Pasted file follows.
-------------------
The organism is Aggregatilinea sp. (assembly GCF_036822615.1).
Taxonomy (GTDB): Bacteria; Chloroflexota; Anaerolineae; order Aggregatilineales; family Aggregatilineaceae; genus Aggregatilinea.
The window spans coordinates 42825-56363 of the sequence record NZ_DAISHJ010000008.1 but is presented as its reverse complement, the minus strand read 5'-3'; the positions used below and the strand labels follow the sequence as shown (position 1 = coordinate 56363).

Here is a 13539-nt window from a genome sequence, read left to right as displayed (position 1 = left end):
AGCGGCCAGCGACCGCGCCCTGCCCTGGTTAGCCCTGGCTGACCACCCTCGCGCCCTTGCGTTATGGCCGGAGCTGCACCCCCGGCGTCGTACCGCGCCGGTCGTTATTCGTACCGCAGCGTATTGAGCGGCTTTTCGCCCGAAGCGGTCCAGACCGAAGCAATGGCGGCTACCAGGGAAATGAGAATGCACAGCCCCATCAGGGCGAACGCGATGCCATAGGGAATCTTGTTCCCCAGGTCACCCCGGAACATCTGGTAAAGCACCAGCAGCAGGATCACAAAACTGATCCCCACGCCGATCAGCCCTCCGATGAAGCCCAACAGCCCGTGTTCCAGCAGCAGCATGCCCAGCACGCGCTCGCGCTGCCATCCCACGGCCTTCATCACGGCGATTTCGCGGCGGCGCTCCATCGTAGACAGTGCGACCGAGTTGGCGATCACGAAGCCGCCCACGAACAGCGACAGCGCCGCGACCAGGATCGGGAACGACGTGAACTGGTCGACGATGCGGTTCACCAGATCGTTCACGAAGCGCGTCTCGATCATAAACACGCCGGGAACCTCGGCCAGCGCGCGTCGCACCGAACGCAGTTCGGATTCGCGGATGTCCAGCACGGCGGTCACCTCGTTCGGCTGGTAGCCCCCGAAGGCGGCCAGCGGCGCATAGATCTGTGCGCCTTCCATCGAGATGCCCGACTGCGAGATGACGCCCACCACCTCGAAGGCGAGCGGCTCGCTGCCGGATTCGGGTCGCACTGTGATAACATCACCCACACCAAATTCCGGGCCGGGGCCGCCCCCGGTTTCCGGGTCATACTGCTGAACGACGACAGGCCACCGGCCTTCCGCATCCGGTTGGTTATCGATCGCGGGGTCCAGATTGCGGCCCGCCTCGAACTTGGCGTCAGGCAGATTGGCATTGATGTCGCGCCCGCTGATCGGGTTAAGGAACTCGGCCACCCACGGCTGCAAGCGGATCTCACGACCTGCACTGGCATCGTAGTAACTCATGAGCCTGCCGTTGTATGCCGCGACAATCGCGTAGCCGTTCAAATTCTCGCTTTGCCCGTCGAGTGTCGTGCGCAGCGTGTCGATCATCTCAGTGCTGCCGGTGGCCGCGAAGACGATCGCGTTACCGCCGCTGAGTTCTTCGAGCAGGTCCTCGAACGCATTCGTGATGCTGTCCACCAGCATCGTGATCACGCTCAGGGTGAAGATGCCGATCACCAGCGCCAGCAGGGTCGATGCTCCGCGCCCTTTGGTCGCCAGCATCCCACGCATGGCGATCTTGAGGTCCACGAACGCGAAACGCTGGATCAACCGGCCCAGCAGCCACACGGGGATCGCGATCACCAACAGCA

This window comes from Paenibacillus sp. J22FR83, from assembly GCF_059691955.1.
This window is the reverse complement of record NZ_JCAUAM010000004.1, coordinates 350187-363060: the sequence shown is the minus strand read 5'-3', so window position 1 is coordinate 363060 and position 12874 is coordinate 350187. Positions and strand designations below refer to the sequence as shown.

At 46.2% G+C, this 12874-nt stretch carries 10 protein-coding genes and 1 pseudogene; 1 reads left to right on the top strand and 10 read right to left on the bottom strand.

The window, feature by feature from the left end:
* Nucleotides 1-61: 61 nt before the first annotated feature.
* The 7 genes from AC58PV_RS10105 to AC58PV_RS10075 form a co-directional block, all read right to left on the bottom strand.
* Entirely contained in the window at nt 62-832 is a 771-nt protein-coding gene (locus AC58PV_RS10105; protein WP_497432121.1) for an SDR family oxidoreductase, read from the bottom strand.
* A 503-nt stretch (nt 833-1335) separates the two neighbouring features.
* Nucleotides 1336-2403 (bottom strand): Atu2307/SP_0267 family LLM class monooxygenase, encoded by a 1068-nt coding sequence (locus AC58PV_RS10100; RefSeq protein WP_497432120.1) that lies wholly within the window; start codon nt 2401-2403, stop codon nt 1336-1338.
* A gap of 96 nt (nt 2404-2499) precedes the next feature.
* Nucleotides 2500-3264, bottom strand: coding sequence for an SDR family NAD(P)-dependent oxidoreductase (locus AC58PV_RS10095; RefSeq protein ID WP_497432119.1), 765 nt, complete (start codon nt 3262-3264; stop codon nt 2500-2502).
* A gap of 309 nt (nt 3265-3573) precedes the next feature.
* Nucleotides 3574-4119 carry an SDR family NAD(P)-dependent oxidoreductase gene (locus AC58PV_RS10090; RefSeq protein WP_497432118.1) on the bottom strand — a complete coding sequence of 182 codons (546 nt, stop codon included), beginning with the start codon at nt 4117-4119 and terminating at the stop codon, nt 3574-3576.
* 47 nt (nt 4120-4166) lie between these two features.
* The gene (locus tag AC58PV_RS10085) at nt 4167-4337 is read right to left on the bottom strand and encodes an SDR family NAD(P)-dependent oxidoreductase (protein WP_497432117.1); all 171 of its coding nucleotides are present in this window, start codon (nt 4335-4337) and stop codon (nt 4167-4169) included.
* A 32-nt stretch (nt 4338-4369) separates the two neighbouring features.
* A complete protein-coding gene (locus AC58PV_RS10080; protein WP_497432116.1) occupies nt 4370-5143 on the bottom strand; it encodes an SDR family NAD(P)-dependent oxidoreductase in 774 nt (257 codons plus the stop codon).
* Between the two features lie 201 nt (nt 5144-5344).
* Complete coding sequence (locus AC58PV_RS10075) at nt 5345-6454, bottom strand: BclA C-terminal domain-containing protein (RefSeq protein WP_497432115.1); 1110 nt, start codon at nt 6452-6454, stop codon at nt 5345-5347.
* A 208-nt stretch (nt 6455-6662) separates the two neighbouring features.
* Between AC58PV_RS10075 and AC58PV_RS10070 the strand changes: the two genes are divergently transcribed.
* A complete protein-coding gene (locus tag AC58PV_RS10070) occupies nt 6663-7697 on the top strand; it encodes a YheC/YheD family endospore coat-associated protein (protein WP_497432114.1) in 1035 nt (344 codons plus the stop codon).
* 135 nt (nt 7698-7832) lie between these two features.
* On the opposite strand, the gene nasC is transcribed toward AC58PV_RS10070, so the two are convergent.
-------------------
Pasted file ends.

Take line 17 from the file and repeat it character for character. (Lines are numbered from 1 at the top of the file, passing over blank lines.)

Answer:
* A gap of 309 nt (nt 3265-3573) precedes the next feature.